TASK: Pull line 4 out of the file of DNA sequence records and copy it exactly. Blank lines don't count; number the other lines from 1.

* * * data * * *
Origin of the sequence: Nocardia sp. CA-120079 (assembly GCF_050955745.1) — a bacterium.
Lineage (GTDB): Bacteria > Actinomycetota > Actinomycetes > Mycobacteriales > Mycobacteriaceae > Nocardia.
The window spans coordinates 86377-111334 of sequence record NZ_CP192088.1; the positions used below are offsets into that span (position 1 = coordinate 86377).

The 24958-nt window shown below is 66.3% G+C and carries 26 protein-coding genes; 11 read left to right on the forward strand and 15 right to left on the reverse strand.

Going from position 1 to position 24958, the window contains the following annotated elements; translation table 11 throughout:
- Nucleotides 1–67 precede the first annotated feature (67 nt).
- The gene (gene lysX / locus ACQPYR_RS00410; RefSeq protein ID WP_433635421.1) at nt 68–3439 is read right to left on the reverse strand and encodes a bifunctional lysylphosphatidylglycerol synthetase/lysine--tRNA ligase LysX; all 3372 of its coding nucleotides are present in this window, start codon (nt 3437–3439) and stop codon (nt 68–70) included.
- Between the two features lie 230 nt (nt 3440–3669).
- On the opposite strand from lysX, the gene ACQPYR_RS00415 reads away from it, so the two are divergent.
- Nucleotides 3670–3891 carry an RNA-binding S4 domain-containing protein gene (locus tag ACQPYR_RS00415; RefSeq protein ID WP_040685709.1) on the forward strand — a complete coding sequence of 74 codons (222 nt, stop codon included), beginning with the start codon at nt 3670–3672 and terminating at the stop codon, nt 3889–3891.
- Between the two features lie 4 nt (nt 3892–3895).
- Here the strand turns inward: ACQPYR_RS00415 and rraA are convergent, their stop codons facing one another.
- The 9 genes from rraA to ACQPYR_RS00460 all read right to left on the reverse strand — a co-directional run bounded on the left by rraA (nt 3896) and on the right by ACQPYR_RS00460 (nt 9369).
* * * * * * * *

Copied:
The 24958-nt window shown below is 66.3% G+C and carries 26 protein-coding genes; 11 read left to right on the forward strand and 15 right to left on the reverse strand.